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Will the Bean Counters Control Cloud Computing in China?

There Are Reasons to Get Excited by China, But be Careful What You Wish For

I'm going to Shanghai this week, to speak to a group of people about Cloud Computing. I plan to listen at least as much as I talk, with the goal of perhaps learning something.

I've been getting a different perspective of the world, literally, as I sit in Southeast Asia observing and writing.

From here, the United States seems to be a distant power that continues to pay far more attention to Europe and the Middle East than to a region that holds more than half of the world's population.

Considering that China owns between $750 to $800 billion-how do you like that number, Dr. Evil?-in US debt, it would behoove the US to engage even more fully than it is with what is now the world's second biggest economy.

Although that's a discussion for another day, the sheer size and scope of what is happening in China made me think a bit about Cloud Computing and its future in the country.

I am not an engineer. I've made a living trying to bridge the yawning communications gap that exist between the technical and business side of companies, whether they develop and/or use that technology.

The imperative to close that gap has never been stronger than it is with Cloud Computing. Already, the term has been thrown about to talk about everything from abstruse virtualization to plain old email. I doubt there is a technology vendor today lacking some sort of Cloud Computing "strategy."

This communications gap exists in China as well-not only between techies and business types, but between China and the rest of the world. So that is what I'll talk about later this week.

Before vendors can jump down various technical rat holes in an effort to win business in China, let's take a very high-level view.

First of all, how big is Cloud Computing and how big will it get in the next few years?

IBM says 28% annual growth, reaching $128 billion in 2012.

Merrill Lynch is even more aggressive, seeing $160 billion in 2011.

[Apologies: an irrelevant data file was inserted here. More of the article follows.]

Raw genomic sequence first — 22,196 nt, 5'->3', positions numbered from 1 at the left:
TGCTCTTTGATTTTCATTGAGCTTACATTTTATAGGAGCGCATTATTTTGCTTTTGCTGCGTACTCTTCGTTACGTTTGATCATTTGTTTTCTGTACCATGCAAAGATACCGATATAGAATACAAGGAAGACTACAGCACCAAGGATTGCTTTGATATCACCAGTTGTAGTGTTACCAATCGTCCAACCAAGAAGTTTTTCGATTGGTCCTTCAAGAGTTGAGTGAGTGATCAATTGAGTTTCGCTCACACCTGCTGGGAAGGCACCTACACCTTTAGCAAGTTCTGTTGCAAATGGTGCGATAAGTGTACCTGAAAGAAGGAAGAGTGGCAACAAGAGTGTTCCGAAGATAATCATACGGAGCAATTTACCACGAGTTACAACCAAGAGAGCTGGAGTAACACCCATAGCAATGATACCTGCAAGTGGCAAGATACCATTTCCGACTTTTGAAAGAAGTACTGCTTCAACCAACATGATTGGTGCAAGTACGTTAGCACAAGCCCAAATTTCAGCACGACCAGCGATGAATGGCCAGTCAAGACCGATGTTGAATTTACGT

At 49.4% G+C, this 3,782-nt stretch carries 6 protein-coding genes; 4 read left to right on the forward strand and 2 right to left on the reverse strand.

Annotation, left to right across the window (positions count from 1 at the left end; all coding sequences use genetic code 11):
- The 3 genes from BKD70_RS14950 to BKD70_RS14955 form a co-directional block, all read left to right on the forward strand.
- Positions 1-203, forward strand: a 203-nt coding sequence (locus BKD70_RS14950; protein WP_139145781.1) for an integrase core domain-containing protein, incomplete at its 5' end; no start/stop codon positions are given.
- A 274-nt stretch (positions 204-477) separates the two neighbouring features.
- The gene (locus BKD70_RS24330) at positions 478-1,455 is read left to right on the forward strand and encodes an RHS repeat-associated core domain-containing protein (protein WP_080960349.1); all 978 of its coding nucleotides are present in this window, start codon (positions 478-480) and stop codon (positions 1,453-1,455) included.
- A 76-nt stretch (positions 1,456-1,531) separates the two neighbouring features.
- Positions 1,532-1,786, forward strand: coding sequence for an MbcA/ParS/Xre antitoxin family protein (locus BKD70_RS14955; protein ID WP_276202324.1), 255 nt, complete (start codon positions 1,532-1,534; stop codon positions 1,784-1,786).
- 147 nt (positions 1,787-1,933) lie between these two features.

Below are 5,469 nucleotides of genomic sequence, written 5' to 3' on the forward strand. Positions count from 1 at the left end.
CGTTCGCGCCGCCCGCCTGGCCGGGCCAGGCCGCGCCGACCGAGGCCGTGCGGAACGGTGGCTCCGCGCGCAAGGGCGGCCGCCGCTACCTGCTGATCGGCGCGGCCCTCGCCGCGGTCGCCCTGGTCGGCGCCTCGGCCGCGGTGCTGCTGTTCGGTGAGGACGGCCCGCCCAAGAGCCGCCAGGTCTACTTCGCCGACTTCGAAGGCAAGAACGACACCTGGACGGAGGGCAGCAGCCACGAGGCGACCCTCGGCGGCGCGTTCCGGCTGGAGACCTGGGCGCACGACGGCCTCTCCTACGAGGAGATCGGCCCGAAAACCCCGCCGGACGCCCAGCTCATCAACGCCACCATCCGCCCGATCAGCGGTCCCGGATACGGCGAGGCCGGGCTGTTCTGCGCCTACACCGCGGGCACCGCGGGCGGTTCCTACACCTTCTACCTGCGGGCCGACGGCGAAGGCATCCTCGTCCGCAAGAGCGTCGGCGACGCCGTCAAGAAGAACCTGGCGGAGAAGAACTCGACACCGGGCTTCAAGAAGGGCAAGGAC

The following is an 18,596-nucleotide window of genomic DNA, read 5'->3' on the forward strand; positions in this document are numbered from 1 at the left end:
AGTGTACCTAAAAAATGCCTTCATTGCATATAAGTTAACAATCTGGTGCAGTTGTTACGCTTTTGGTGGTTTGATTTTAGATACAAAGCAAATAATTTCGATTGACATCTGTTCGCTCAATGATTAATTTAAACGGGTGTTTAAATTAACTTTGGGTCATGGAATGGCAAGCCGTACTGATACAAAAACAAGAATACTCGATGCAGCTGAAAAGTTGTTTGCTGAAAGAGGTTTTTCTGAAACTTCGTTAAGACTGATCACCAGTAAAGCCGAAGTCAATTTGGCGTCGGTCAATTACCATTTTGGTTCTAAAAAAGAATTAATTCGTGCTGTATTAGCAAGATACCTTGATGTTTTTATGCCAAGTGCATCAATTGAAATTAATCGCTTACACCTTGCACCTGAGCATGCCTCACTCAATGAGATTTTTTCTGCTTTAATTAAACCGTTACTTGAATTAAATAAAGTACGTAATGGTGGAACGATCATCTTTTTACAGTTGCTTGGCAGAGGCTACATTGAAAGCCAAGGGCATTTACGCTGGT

Well, how far can we trust a Wall St. company these days? Besides, Merrill is counting ordinary email, and online advertising, as huge components of this. IBM is counting a lot of old wine in new bottles, ie, products and services it's been offering for years (eg, Lotus Notes).

IDC sees an annual growth rate of 27% in Cloud Computing services, reaching $42 billion 2012. Gartner sees continued 21% annual growth, after Cloud Computing revenues reached $56 billion last year.

Lesson: It's not a dreaded zero-billion-dollar market. It's not going away, no matter how you measure it.

The second high-level view is that of global economies. China famously surpassed Japan in the total size of its economy in nominal terms (that is, not adjusted for the local cost of living). Last year's global economic disaster was also "bad" for China, as it racked up a growth of only 8.7%. This year, it's shown annualized growth of 11.9% and 10.3% in the last two quarters.

By contrast, the US grew only 0.25% last year, after negative growth in 2008. This year, the US is on course for an anemic growth rate of 2.6%. The Sick Man of Europe is now all of wealthy Europe-the EU economy is looking to be absolutely flat this year, after declining 2.9% last year.

Yet the US economy is still 2.9X that of China, and the EU economy is 14% larger than the US. Taken together, the US and EU total about one billion souls with an economy that is more than six times the size of China's.

As a side note, India continues to grow rapidly as well, although more slowly than China. Even with 6.8% growth in 2009, and a projected 8.3% this year, the Indian economy totals about 25% that of China, and there is a red shift going on.

Meanwhile, China continues to transform itself. In recent years, the country has gained enough self-confidence to bring in (and pay for) world-class assistance, whether hiring famed Chicago architect Adrian Smith (of Skidmore, Owens, and Merrill at the time) to design its showcase Jin Mao tower in Shanghai, or working with the Germans to develop its maglev train, or joining forces with the European Galileo satellite project.